Thursday, January 14, 2010
Keep the jury vertical after lunch.
I felt compelled to blog on some potential strategies for the afternoon session. For the past fifteen years, I have watched the jury panel fight their carbohydrates after lunch. We all know how wonderful the food selections are in and around most courthouses. Repeatedly counsel elicits testimony or presents evidence, which lulls the jury to sleep. In some instances, trial teams have no choice because there is a long witnesses or perhaps scheduling issues. I do believe however that many times the sleepy jury problem can be avoided. Seasoned trial teams are so accustomed to the courtroom that they are often immune to the problem. Many do not eat lunch and have borderline embalmed themselves with caffeine.
The jury on the other hand is in no way accustomed to a trial setting. Even though many jurors may have sedentary jobs that do little to prepare them. A trial day can be likened to an eight-hour long movie you may not necessarily be very interested in subjecting yourself too. So what can a trial team do to prevent the jurors from falling asleep after lunch? I will attempt to offer a few examples, which I have seen, work in both the past and the present.
For starters, always try to avoid playing a videotaped deposition after the lunch break. If the video is around thirty minutes or less then it should not be a major issue. Anything longer and you will certainly run the risk of the jury zoning out and not absorbing the testimony. Some may suggest that a motion picture is longer than thirty minutes and people pay attention. My simple retort to that is there are very few (if any) video depositions more interesting than a popcorn-munching movie.
One way to break up the video is to make it interactive with picture in picture exhibits. This way the jury is seeing live annotations, evidence and is not fixated on a talking head. Not a perfect solution (live witness would be the first choice) but it will help keep the sleepy jury interested. If your case has complicated facts and voluminous evidence, an interactive video deposition is necessary rather than a luxury.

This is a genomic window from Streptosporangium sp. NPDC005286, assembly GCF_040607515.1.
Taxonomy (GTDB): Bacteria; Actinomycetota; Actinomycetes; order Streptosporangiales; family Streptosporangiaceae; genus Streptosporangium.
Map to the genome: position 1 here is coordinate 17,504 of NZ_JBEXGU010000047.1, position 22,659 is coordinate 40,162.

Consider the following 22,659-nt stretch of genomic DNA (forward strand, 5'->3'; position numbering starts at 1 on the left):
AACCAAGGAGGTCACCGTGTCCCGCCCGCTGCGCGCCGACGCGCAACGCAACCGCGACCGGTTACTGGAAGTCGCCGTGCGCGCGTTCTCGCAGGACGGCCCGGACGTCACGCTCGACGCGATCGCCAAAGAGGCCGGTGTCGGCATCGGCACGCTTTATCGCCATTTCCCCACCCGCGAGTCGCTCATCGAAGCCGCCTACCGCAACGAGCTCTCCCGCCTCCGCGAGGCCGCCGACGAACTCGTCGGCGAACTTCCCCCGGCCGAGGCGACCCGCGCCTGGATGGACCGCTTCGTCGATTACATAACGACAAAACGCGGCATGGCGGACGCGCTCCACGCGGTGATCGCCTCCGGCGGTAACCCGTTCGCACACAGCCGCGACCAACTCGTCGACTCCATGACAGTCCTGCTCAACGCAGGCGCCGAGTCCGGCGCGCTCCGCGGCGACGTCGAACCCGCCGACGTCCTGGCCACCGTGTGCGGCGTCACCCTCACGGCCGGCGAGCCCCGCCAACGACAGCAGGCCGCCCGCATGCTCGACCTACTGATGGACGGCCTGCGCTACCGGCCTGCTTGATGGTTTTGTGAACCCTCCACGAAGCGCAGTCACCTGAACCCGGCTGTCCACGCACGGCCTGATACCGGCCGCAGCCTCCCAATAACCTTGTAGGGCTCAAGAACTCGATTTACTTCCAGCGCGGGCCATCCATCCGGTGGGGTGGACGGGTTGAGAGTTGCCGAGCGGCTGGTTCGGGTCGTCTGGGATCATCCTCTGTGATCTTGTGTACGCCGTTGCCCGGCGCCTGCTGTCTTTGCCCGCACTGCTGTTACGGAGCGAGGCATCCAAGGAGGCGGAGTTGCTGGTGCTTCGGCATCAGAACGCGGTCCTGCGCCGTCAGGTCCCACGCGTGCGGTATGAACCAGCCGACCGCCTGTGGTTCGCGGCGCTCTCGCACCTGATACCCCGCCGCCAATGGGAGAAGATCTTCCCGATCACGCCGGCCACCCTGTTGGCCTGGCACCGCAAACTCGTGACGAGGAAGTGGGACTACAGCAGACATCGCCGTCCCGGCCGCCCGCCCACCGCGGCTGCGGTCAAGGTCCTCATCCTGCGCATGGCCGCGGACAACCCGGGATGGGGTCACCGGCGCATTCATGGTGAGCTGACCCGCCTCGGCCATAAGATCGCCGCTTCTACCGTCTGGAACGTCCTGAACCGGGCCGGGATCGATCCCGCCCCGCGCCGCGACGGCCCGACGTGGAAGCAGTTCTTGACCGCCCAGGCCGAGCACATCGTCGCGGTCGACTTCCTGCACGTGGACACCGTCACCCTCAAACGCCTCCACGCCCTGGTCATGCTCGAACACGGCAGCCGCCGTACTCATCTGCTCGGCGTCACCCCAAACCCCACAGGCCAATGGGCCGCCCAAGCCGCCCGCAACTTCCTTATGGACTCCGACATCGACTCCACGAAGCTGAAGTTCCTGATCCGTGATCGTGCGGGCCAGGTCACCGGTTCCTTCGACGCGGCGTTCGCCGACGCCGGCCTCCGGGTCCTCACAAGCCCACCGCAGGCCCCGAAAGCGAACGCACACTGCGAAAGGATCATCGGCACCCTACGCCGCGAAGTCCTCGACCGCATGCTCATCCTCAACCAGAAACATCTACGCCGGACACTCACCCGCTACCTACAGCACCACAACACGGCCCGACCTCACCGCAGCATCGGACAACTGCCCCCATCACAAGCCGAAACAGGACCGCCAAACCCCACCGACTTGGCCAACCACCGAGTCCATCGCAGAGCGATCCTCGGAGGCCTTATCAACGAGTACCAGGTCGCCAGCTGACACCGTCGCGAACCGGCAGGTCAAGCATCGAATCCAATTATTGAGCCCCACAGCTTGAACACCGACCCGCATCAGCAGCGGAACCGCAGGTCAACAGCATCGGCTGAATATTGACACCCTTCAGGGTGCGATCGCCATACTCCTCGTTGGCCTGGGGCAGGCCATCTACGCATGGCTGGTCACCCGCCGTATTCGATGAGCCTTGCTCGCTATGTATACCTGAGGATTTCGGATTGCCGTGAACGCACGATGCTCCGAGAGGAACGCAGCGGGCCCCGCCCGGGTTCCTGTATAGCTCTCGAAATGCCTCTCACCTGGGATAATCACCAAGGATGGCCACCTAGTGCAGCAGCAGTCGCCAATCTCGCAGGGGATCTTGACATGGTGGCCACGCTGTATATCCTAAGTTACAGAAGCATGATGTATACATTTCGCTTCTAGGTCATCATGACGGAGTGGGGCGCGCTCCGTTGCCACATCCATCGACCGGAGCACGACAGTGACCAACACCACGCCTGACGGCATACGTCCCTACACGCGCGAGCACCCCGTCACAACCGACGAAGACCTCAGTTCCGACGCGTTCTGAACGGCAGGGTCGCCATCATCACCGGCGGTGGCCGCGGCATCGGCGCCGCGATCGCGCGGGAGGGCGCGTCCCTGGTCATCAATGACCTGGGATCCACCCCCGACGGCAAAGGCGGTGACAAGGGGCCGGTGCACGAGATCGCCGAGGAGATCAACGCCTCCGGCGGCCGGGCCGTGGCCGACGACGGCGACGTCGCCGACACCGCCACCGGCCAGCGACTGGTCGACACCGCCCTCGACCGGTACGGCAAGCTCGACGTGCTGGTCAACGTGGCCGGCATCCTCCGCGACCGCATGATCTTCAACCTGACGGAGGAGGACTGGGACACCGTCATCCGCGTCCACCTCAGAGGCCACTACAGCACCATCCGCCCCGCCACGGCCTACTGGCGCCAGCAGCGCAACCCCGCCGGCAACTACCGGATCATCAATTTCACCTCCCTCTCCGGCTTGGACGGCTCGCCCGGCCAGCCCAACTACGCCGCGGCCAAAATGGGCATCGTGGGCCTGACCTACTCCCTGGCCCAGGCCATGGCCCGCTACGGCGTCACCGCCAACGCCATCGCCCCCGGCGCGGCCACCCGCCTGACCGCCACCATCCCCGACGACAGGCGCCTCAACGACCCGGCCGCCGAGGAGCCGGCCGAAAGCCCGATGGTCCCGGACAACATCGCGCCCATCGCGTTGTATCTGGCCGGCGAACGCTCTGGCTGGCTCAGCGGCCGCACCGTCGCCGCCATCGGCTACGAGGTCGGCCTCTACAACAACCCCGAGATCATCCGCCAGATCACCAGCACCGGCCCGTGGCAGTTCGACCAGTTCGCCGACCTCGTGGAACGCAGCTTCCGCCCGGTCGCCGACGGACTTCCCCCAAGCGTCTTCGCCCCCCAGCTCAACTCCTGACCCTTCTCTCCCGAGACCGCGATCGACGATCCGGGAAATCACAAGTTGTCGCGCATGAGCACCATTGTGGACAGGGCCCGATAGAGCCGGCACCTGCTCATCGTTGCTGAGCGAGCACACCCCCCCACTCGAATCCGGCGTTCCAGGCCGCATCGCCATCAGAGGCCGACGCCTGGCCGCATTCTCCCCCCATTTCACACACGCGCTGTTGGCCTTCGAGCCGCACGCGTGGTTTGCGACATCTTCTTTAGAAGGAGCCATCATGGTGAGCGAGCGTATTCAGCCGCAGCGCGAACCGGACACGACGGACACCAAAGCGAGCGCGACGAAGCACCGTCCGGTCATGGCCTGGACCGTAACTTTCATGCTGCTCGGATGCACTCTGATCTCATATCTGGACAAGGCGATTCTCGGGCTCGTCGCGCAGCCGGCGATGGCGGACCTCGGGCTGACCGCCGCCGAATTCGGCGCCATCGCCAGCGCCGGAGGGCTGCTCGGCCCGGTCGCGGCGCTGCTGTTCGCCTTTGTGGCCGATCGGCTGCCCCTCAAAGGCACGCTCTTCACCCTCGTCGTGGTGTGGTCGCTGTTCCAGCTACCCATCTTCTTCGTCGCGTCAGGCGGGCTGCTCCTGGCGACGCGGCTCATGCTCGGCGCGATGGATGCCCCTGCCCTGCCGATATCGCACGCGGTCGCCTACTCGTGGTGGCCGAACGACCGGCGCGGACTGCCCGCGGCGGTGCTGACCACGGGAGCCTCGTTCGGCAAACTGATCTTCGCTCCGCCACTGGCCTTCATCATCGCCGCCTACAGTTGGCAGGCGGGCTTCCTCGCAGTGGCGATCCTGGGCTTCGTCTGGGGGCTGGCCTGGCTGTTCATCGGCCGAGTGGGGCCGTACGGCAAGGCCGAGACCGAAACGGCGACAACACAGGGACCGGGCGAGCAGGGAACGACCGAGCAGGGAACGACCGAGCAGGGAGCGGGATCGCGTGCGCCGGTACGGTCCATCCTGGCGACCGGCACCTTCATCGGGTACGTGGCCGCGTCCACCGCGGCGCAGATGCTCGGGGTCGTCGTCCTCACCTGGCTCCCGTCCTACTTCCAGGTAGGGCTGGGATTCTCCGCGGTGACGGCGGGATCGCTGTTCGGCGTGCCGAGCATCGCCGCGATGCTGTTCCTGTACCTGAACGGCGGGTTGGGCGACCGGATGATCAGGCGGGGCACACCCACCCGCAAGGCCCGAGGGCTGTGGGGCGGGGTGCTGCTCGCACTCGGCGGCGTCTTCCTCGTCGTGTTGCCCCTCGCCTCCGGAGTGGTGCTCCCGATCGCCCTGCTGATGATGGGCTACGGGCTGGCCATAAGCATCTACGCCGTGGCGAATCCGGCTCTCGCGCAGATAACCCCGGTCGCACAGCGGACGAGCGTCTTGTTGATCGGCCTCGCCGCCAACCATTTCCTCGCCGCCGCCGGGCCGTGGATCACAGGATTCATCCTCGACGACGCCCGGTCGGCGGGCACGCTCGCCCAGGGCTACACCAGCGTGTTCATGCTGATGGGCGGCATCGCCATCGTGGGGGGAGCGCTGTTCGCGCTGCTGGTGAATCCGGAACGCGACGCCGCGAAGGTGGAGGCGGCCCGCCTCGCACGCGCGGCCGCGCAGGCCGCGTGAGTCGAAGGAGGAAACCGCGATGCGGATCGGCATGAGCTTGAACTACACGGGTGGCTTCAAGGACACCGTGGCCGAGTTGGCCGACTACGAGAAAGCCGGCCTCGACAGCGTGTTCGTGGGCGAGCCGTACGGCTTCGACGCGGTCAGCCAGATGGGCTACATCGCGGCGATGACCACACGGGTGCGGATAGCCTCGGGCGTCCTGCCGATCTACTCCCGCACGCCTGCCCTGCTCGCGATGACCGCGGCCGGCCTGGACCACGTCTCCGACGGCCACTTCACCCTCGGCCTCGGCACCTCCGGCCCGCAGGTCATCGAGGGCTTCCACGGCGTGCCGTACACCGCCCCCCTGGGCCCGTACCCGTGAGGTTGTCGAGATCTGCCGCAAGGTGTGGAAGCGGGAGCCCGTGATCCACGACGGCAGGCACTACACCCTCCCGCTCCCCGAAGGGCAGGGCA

Recently I was in a trial where counsel decided to read deposition designations after lunch. This was akin to banging your head against the wall, slowly, until the numbness made the pain go away. In kindergarten, teachers usually read the children a story after lunch for naptime. Do you see where I am going with this? It has the same effect on the jurors who REALLY do not like the story I am guessing. As mentioned a trial team may indeed have scheduling issues and no choice. The reading of the depositions may have to be conducted after the lunch break. What can be done to make it more interesting and easy to absorb?
The very simple answer is trial presentation software. The designations should be made into clips, which can be shown to the jury on a large screen. Most people recall less of what they hear and much more of what they both see and hear. Using this method, everyone can follow along and there is no guessing as to what was potentially said. Furthermore, if you misspeak there is less chance opposing counsel will make an objection. Ok, maybe I am being too ambitious and there is still a chance there may be an objection. However, the jury is reading along so counsel cannot suggest you were trying to mislead them.
This strategy of using trial presentation software throughout the trial will assist the jury tremendously. I have never been involved in a case where the jury said, “You know that digital presentation really made it harder for me to learn”. If the trial team’s goal is not to place the jury into a sleep induced coma then trial technology is a necessary tool. Being stuck in a courtroom with no clock, shaded windows, uncomfortable chairs and a belly full of lunch is hard on the average person. Then add complicated (or boring) testimony to the mix and you may have an information absorbing disaster on your hands.
A trial team should make the presentation of evidence as interesting as possible. A jury that is paying attention is a jury that may be deciding the facts in your favor. Do not let lunch and poor visual communication become an obstacle in your case. Instead keep the jury involved with your visual aids and enthusiasm throughout the day. They really do want to pay attention during the afternoon session. Trial teams just need to give the jury ever tool possible to assist with that goal.